How to childproof a rental

SIMPLE SOLUTION: If you're renting, invest in safety solutions that can easily be installed and moved without damaging or marking any walls or interiors.
SIMPLE SOLUTION: If you're renting, invest in safety solutions that can easily be installed and moved without damaging or marking any walls or interiors.

Making sure your home is safe for your baby or children is not a luxury, and according to international child safety expert and advocate and co-founder of child safety brand Dreambaby, Carolyn Ziegler, as more and more families are being raised in rental accommodation, it's now an urgent issue.

She suggests getting down on all fours to look up at the world from the point of view of a crawling child. "It’s amazing the hidden dangers you will identify, including dropped medicines, a poison hazard – and coins – a choking hazard."

Bathroom safety

Bathrooms present a room full of danger, Carolyn advising people to take the following precautions:

Close the bathroom door when not in use and ideally block off the entrance with a child safety gate. You can buy pressure-mounted gates such as the Chelsea Gate, that doesn’t require drilling into walls. You can further protect against damage by using a Protect-A-Wall on the upper part of your gate.

Set the hot water at a maximum of 37 to 38 degrees and never leave your child alone in the bath – children can drown in seconds in just a few centimeters of water.

Keep medicines/toxic substances up and out of reach in a locked cabinet. Use bath mats to help stop accidental falls and slips in the bath and secure toilets with a latch, as toilet water can be full of harmful germs and chemicals.

Rental apartments

“If you are in an apartment and are lucky enough to have outdoor space make sure you lock your balcony doors at all times," says Carolyn. Never leave furniture on balconies or even potted plants – kids can use these as climbing aids and potentially launch themselves up and over railings.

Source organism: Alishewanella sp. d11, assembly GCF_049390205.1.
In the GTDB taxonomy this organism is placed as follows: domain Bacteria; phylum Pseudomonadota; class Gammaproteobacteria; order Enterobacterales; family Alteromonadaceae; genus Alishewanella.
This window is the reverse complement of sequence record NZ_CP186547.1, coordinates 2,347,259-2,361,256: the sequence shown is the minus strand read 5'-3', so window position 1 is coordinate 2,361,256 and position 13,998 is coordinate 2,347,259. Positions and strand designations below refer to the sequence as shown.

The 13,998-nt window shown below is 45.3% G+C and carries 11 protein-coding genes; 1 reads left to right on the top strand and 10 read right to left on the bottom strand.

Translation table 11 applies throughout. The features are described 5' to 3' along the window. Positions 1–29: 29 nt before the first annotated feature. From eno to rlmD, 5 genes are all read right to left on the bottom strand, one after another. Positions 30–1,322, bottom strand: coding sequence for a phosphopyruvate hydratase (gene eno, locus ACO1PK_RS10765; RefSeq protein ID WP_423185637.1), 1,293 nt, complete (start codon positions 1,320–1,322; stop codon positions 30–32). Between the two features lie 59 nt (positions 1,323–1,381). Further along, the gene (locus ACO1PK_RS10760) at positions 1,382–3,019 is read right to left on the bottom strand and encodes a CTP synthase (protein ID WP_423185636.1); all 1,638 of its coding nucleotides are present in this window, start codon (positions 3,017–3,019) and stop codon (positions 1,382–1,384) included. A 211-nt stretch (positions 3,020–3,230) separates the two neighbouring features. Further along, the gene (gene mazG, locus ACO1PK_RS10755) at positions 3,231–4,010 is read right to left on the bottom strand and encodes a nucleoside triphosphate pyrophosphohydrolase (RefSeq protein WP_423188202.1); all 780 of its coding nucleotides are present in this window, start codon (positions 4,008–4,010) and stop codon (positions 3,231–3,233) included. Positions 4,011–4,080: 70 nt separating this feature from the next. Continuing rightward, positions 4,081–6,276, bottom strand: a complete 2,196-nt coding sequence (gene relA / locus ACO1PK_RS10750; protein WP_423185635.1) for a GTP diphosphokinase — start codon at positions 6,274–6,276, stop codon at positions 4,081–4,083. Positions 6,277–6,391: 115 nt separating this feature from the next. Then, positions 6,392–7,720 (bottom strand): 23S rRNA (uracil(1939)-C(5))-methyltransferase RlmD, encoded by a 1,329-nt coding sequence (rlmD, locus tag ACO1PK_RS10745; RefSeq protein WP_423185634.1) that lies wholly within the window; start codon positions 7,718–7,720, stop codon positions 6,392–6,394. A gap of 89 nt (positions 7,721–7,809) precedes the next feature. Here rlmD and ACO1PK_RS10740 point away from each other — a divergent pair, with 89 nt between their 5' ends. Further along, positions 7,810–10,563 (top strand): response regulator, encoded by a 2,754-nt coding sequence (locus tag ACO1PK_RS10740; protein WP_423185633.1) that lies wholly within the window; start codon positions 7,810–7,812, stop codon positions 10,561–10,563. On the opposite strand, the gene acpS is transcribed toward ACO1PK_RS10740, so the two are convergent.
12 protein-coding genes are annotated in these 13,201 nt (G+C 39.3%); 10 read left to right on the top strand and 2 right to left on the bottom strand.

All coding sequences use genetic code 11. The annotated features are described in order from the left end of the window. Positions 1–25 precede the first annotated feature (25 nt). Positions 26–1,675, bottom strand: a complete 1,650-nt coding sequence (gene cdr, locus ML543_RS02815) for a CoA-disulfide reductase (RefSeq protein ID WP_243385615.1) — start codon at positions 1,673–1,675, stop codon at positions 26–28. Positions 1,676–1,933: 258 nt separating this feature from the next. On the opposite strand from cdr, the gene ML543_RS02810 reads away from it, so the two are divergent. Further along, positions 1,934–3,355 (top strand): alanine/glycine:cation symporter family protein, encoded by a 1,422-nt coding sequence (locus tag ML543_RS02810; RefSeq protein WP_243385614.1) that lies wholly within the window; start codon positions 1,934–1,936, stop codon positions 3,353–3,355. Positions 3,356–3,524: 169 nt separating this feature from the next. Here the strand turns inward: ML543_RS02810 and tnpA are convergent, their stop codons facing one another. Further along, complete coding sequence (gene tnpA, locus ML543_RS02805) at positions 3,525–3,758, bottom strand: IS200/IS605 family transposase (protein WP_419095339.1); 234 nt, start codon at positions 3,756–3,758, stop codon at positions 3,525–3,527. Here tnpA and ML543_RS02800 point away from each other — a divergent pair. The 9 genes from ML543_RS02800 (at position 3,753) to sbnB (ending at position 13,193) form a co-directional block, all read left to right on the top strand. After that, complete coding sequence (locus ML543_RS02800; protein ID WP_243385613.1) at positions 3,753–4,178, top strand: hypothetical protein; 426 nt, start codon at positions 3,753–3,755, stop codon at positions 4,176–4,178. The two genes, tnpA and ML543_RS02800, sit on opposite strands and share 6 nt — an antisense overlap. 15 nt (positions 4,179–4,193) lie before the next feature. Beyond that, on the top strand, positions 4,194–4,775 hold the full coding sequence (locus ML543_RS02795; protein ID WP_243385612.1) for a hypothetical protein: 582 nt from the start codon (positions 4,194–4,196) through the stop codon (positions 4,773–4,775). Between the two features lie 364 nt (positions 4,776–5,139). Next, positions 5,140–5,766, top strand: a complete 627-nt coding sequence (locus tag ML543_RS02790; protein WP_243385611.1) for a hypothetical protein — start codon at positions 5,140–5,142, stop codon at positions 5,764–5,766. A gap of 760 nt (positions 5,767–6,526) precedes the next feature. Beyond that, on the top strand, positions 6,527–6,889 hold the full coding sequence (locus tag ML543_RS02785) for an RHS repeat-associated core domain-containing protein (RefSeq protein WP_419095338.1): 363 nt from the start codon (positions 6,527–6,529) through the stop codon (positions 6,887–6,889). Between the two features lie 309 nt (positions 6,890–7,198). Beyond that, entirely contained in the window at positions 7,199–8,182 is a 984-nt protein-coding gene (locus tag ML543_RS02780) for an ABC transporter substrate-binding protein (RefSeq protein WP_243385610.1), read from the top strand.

Always install window locks that limit windows from opening more than 10cm (you want to have some air circulation though, especially during summer when small children can overheat in hot rooms). Secure flyscreens, as children can easily push them out or fall through them.

Prams and strollers can be a tripping hazard, so get them off the floor using a pram hanger when they're not in use.

Move cots and beds away from windows and install blind cord wraps, as dangling cords are a strangulation hazard. 


As well as blocking off the entrance with a pressure-mounted gate, Carolyn suggests you install adhesive locks and latches throughout the kitchen and secure kitchen corner drawers or cabinets with Dreambaby’s Adhesive Angle Locks.

Use a refrigerator latch to keep children away from alcohol and medicines, and secure your dishwasher as there are often traces of cleaning tablets and solutions after a wash.

Securing heavy furniture

“There is nothing more dangerous than heavy drawers and TVs falling on small children," says Carolyn. "Unfortunately, kids love to use drawers as stairs for climbing with often tragic results. Today’s furniture is often designed with all the decorative heavy parts at the front, so it’s simple physics they will topple over.”

Carolyn recommends securing furniture and TVs with furniture straps and anchors or TV savers, ensuring you read the instructions carefully. While TV Savers can be attached to furniture rather than walls (so no drilling is required), furniture anchors and straps do need to be drilled into walls. “Negotiate with your landlord on this, as it’s so important," says Carolyn. "If you promise to repair the walls when you leave, they could well be open to allowing you to install these safety must-haves."